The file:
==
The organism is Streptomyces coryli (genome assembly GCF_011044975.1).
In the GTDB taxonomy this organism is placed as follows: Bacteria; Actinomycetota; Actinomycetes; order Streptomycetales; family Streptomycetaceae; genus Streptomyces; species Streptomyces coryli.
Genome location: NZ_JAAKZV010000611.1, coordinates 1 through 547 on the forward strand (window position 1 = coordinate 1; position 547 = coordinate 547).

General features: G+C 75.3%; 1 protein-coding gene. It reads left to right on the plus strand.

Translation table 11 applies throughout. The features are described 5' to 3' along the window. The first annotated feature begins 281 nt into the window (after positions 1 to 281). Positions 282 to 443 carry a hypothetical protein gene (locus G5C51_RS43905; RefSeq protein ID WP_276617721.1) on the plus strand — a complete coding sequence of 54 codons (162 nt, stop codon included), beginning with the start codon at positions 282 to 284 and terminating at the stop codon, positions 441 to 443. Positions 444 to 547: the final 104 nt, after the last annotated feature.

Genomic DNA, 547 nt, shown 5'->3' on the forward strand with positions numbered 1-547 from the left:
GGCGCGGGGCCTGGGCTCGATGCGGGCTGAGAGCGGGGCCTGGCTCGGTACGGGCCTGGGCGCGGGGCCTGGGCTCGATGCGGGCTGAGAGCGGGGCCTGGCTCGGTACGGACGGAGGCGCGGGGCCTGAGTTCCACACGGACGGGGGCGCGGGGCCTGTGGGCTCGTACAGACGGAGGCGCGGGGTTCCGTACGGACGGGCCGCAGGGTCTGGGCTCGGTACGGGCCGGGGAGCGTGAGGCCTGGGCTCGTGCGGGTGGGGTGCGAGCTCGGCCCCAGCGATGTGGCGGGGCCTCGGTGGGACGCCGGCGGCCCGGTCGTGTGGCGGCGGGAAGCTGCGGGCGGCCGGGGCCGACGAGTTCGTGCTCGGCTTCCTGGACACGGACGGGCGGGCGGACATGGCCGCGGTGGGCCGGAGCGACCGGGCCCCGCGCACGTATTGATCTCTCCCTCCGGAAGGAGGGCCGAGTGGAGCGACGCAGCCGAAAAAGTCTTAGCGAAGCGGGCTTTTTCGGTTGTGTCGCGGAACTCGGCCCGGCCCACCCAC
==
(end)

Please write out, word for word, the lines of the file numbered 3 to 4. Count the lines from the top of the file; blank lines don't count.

Genome location: NZ_JAAKZV010000611.1, coordinates 1 through 547 on the forward strand (window position 1 = coordinate 1; position 547 = coordinate 547).

General features: G+C 75.3%; 1 protein-coding gene. It reads left to right on the plus strand.